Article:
Friday, January 28, 2005

Taking one for the team

So, I got sick. It seems irrelevant now that I have come down from my Robotussin high. Not too mention that I feel like Corey Feldman had taken over my body for the last two days and went nuts at the Viper Room. Still, I feel like a new man except for this lingering cough that can't be cured. By the way, how is it that you can have a runny nose and sore throat for a few days, but a cough lasts for weeks. It's like that kid when you were younger that you didn't want hanging around you all the time, because he aggravated you but you couldn't manage to tell it to his face. And every time you went to hang out with your friends this kid would magically appear. Your friends would give you this disgusting look and you would pretend he wasn't there anymore. More and more he keeps showing up and you just want him to go. Until after weeks and weeks of following you around he finds someone else to glom onto. Sorry, Cliffy.

I decided to heed the advice of my wife and visit a doctor this past week. This after I couldn't feel my forehead anymore because it was radiating more heat than the sun. If my head was still on top of my body it was news to me. It was there that it dawned on me how a great of life I have. I mean I looked around the doctor's office and I hate to say it but I was the only young person there. It sad to say this but I was the only one in the room radiating life to a certain degree. It's not say too much considering old people wake up every morning with some type of new ache or pain that makes them considering playing canasta or going to visit the doctor at 5:30am for an 11 am appointment.

My life was looking better, although I probably looked worse than most of them at the present moment. I had a 103-degree fever, a cough than burns like a venereal disease (not that I would know), and exhaustion from coughing. It wasn't long before the nurse called me over. She asked me to step onto a scale. I wasn't in the mood to play games with her like when I was a kid. Pick one foot up while she was writing something down and then place it back down. The weight keeps jumping back and forth. She quickly brought me into an examination room, where they had this fold out board with deli paper on top. I imagined that if I lay down on the board they would roll me up like a sandwhich and slice me down the middle. The room brought me back to my childhood experiences of going to the doctor and sitting on these examination tables/boards. It brought back all those horrible memories of the shots you get when you were a kid. I remember them telling me, it's only going to hurt for a bit. Yeah, stick a needle in your ass 4 times and tell me it won't be sore later on. I was having flashbacks like a soldier back from war. The fever was also making me delusional because at one point I thought I heard her say, "Wow, 103 degrees." But I do recall her telling me that I must feel real bad. No lady, this is how I normally feel all the time. I would have rather you took my temperature the old fashion way. She left and the doctor peered her head in.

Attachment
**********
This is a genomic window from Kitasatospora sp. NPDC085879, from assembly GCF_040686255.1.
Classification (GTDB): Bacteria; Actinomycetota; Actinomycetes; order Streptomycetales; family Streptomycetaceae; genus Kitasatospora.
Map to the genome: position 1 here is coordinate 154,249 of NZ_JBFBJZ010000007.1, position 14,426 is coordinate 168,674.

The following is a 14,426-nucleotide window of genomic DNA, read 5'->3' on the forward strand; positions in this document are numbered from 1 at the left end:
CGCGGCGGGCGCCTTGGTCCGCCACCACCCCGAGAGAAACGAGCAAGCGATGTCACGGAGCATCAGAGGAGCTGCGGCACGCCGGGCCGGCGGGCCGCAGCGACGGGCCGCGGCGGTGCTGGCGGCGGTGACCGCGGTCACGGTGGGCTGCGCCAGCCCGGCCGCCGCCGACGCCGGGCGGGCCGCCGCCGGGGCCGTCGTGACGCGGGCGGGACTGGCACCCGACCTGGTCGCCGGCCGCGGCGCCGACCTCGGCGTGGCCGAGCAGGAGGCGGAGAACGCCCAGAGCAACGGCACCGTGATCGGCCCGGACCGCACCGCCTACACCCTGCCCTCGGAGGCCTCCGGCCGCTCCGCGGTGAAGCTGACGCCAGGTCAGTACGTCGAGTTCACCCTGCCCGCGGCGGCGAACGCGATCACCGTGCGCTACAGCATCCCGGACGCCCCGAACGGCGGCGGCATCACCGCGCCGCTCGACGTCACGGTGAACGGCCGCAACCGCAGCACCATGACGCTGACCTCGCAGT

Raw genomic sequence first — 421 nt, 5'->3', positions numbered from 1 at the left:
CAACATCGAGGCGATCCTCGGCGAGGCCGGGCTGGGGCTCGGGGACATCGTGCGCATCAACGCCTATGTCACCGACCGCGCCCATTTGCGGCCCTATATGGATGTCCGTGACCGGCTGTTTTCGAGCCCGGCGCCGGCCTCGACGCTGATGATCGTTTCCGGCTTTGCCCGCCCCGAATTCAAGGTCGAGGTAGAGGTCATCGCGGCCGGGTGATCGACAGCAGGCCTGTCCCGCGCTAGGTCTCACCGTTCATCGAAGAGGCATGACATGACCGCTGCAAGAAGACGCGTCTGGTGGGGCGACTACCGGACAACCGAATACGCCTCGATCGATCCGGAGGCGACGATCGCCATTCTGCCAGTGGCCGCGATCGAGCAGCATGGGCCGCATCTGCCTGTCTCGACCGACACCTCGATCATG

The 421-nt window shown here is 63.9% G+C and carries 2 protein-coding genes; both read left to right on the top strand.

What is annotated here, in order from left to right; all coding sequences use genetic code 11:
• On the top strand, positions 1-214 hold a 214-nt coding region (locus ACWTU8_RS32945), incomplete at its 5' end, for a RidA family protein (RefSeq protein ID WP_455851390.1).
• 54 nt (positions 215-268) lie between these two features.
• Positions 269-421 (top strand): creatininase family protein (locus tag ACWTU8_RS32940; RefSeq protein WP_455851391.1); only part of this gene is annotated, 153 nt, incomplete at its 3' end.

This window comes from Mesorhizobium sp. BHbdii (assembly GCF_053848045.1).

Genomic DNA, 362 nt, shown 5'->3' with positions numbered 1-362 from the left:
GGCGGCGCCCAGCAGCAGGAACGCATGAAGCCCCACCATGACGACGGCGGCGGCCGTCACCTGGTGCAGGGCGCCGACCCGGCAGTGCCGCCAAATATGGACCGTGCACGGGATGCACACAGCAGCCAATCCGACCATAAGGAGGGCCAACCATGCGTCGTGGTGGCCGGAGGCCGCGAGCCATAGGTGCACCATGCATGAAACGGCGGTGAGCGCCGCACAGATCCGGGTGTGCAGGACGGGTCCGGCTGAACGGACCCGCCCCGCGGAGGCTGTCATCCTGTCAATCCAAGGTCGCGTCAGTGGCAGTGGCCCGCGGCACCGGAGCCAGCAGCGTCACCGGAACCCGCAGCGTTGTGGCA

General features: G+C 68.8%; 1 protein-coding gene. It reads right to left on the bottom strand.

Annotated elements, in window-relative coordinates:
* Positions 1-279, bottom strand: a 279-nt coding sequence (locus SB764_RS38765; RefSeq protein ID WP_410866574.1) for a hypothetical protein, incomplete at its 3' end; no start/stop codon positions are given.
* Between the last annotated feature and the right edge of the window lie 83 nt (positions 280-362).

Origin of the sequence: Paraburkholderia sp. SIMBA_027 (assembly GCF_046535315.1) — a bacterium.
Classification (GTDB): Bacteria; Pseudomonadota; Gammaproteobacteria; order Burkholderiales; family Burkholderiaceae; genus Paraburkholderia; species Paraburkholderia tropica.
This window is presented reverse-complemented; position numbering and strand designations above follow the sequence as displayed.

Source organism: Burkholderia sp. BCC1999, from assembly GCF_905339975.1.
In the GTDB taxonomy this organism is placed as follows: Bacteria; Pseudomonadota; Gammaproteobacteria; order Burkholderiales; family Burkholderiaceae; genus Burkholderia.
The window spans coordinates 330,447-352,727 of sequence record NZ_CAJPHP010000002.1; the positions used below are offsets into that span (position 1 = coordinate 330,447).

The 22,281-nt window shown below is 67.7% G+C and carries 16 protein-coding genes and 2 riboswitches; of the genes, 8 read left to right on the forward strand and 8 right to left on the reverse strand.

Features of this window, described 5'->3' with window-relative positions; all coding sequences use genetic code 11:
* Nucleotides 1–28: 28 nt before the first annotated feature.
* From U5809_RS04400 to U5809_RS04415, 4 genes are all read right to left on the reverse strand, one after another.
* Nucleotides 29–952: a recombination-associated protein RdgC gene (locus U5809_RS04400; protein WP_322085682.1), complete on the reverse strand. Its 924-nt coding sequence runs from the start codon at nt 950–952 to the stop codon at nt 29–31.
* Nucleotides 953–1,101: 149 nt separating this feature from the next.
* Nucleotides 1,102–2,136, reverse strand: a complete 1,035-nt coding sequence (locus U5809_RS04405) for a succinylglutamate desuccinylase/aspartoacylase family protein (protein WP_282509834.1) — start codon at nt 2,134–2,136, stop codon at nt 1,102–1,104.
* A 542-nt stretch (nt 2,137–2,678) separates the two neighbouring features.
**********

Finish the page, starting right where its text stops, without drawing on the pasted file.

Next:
The doctor and I had a brief run over my condition and medical history. I wonder what they would do if you answered yes to all their questions. Have you had any surgeries? Why yes, triple bypass, ingrown toenail, and a full frontal lobotomy. Any allergic reaction to drugs? Yes, any that has pain relief medication in them. She checked me over once with the stethoscope and then checked my ears and throat. Then she looked me dead in the face and said I needed rest. O.k. That's not going to cut for me, even though I was sick, I looked at her and said what I came here for was drugs. After much persuasion on my part, basically I told her I need some of the good stuff doc, or I would run up and down the halls of her office in nothing but a patient gown screaming, "look at what they did to me." She succumbed. The prescription was filled in a matter of minutes not too mention the rest I needed. Next time you hear someone say, "All you need is some rest." Just smile and say, "Thanks jackass for the diagnosis."

Sunday, January 23, 2005

What the Blog

Why try figuring it out? It's all part of the master plan. I have to decide today whether I am going to go out to dinner for my birthday or if we will just eat at home. That's the decisions you make when you make that finally leap of commitment into the abyss we call marriage. It's not a big birthday, for I am only turning 29. Although, it's a year away from the big 30. I have already come to the forgone conclusion that I will be celebrating the 2nd annual 28th birthday for myself. No more growing up. That's for suckers and guys like Sean Connery. By the way, he has to be like 50 years old for the last 30 years. I saw that unforgettable master piece of a movie he made, "A League of Extraordinary Men", and I swear he must think he is still James Bond.

Anyways the options are abundant for my birthday bash. Dinner at my favorite restaurant in New Orleans or a nice dinner at home? Still don't know what to decide. So, I will take you down memory lane for one of the worst birthday parties I ever had. Everyone has at least one birthday party they want to forget, and I am not talking about the one in which you don't remember because of you tried to match the beverages consumed to the number of years that equals your age. It was my 23rd birthday. No one to hang out with. Plus, I am very low key about birthdays because they really have no purpose other than to bring people together to celebrate their ineffectiveness to remember how old you are. "How old are you again?" "Geez, I never would have thought you were that old." Or better yet, "Savor up the good years, because it's all down hill after this."